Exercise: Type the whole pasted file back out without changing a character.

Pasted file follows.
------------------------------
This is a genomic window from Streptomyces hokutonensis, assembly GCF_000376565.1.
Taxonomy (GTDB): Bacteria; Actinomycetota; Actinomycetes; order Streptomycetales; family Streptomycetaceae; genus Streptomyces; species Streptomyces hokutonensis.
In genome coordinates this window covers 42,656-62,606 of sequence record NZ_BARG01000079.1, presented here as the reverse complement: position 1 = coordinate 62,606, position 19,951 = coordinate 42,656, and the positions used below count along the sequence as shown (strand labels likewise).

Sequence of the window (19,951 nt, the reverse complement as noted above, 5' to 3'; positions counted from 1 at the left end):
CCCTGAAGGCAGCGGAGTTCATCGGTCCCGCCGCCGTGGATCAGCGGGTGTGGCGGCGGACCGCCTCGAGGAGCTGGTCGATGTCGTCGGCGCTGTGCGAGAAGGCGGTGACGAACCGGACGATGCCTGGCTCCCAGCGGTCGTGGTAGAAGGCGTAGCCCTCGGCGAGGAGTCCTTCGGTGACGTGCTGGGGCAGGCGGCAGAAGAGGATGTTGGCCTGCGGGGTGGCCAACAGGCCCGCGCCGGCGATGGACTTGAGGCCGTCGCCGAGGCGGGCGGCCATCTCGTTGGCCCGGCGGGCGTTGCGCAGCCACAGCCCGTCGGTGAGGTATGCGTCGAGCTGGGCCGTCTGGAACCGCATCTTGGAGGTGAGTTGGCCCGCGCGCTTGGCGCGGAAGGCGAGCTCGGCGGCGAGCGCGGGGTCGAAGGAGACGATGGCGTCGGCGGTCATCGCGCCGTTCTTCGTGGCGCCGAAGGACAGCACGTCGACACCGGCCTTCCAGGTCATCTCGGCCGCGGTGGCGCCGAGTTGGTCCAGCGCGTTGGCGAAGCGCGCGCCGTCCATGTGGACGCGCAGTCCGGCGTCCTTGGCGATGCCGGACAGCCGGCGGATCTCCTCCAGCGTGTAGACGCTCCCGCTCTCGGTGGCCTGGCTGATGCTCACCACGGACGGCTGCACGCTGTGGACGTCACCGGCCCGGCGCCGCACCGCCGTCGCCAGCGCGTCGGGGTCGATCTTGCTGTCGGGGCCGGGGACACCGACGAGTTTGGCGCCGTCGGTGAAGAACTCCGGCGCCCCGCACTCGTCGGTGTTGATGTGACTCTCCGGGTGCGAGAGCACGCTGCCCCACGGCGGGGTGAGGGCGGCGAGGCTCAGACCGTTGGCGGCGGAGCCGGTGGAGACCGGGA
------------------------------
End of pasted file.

This is a genomic window from Streptomyces hokutonensis, assembly GCF_000376565.1.
Taxonomy (GTDB): Bacteria; Actinomycetota; Actinomycetes; order Streptomycetales; family Streptomycetaceae; genus Streptomyces; species Streptomyces hokutonensis.
In genome coordinates this window covers 42,656-62,606 of sequence record NZ_BARG01000079.1, presented here as the reverse complement: position 1 = coordinate 62,606, position 19,951 = coordinate 42,656, and the positions used below count along the sequence as shown (strand labels likewise).

Sequence of the window (19,951 nt, the reverse complement as noted above, 5' to 3'; positions counted from 1 at the left end):
CCCTGAAGGCAGCGGAGTTCATCGGTCCCGCCGCCGTGGATCAGCGGGTGTGGCGGCGGACCGCCTCGAGGAGCTGGTCGATGTCGTCGGCGCTGTGCGAGAAGGCGGTGACGAACCGGACGATGCCTGGCTCCCAGCGGTCGTGGTAGAAGGCGTAGCCCTCGGCGAGGAGTCCTTCGGTGACGTGCTGGGGCAGGCGGCAGAAGAGGATGTTGGCCTGCGGGGTGGCCAACAGGCCCGCGCCGGCGATGGACTTGAGGCCGTCGCCGAGGCGGGCGGCCATCTCGTTGGCCCGGCGGGCGTTGCGCAGCCACAGCCCGTCGGTGAGGTATGCGTCGAGCTGGGCCGTCTGGAACCGCATCTTGGAGGTGAGTTGGCCCGCGCGCTTGGCGCGGAAGGCGAGCTCGGCGGCGAGCGCGGGGTCGAAGGAGACGATGGCGTCGGCGGTCATCGCGCCGTTCTTCGTGGCGCCGAAGGACAGCACGTCGACACCGGCCTTCCAGGTCATCTCGGCCGCGGTGGCGCCGAGTTGGTCCAGCGCGTTGGCGAAGCGCGCGCCGTCCATGTGGACGCGCAGTCCGGCGTCCTTGGCGATGCCGGACAGCCGGCGGATCTCCTCCAGCGTGTAGACGCTCCCGCTCTCGGTGGCCTGGCTGATGCTCACCACGGACGGCTGCACGCTGTGGACGTCACCGGCCCGGCGCCGCACCGCCGTCGCCAGCGCGTCGGGGTCGATCTTGCTGTCGGGGCCGGGGACACCGACGAGTTTGGCGCCGTCGGTGAAGAACTCCGGCGCCCCGCACTCGTCGGTGTTGATGTGACTCTCCGGGTGCGAGAGCACGCTGCCCCACGGCGGGGTGAGGGCGGCGAGGCTCAGACCGTTGGCGGCGGAGCCGGTGGAGACCGGGA